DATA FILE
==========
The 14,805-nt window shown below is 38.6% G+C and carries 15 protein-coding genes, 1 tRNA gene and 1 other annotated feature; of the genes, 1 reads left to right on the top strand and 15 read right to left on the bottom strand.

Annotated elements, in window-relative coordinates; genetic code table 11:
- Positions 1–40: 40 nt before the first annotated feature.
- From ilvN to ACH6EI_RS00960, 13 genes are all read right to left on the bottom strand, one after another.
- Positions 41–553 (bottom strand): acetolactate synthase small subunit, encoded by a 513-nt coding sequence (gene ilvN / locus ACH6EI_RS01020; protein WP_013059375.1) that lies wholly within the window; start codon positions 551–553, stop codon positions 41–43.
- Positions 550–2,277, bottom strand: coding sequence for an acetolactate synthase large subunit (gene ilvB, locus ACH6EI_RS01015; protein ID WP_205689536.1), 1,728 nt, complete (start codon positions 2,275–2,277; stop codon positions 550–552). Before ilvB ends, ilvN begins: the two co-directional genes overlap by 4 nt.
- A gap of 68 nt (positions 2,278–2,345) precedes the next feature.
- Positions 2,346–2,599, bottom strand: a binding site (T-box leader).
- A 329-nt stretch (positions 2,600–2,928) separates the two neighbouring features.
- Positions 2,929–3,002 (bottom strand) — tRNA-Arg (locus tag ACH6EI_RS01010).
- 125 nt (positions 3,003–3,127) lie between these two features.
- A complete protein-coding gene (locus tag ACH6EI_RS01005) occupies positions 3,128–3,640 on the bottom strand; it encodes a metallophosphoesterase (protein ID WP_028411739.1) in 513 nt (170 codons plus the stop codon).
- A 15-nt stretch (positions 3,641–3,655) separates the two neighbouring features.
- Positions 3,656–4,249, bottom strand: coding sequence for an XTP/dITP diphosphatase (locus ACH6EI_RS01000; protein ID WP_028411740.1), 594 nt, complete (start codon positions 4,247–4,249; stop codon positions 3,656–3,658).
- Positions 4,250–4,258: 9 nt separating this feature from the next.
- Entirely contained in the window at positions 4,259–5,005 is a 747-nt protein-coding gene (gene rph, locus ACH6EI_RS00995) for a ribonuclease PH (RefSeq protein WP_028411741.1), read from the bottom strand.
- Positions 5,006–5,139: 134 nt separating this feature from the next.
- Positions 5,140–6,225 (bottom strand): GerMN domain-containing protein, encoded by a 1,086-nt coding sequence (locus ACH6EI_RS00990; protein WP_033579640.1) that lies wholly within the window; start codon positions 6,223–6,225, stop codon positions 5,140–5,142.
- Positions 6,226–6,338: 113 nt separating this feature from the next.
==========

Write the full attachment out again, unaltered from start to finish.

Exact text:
The 14,805-nt window shown below is 38.6% G+C and carries 15 protein-coding genes, 1 tRNA gene and 1 other annotated feature; of the genes, 1 reads left to right on the top strand and 15 read right to left on the bottom strand.

Annotated elements, in window-relative coordinates; genetic code table 11:
- Positions 1–40: 40 nt before the first annotated feature.
- From ilvN to ACH6EI_RS00960, 13 genes are all read right to left on the bottom strand, one after another.
- Positions 41–553 (bottom strand): acetolactate synthase small subunit, encoded by a 513-nt coding sequence (gene ilvN / locus ACH6EI_RS01020; protein WP_013059375.1) that lies wholly within the window; start codon positions 551–553, stop codon positions 41–43.
- Positions 550–2,277, bottom strand: coding sequence for an acetolactate synthase large subunit (gene ilvB, locus ACH6EI_RS01015; protein ID WP_205689536.1), 1,728 nt, complete (start codon positions 2,275–2,277; stop codon positions 550–552). Before ilvB ends, ilvN begins: the two co-directional genes overlap by 4 nt.
- A gap of 68 nt (positions 2,278–2,345) precedes the next feature.
- Positions 2,346–2,599, bottom strand: a binding site (T-box leader).
- A 329-nt stretch (positions 2,600–2,928) separates the two neighbouring features.
- Positions 2,929–3,002 (bottom strand) — tRNA-Arg (locus tag ACH6EI_RS01010).
- 125 nt (positions 3,003–3,127) lie between these two features.
- A complete protein-coding gene (locus tag ACH6EI_RS01005) occupies positions 3,128–3,640 on the bottom strand; it encodes a metallophosphoesterase (protein ID WP_028411739.1) in 513 nt (170 codons plus the stop codon).
- A 15-nt stretch (positions 3,641–3,655) separates the two neighbouring features.
- Positions 3,656–4,249, bottom strand: coding sequence for an XTP/dITP diphosphatase (locus ACH6EI_RS01000; protein ID WP_028411740.1), 594 nt, complete (start codon positions 4,247–4,249; stop codon positions 3,656–3,658).
- Positions 4,250–4,258: 9 nt separating this feature from the next.
- Entirely contained in the window at positions 4,259–5,005 is a 747-nt protein-coding gene (gene rph, locus ACH6EI_RS00995) for a ribonuclease PH (RefSeq protein WP_028411741.1), read from the bottom strand.
- Positions 5,006–5,139: 134 nt separating this feature from the next.
- Positions 5,140–6,225 (bottom strand): GerMN domain-containing protein, encoded by a 1,086-nt coding sequence (locus ACH6EI_RS00990; protein WP_033579640.1) that lies wholly within the window; start codon positions 6,223–6,225, stop codon positions 5,140–5,142.
- Positions 6,226–6,338: 113 nt separating this feature from the next.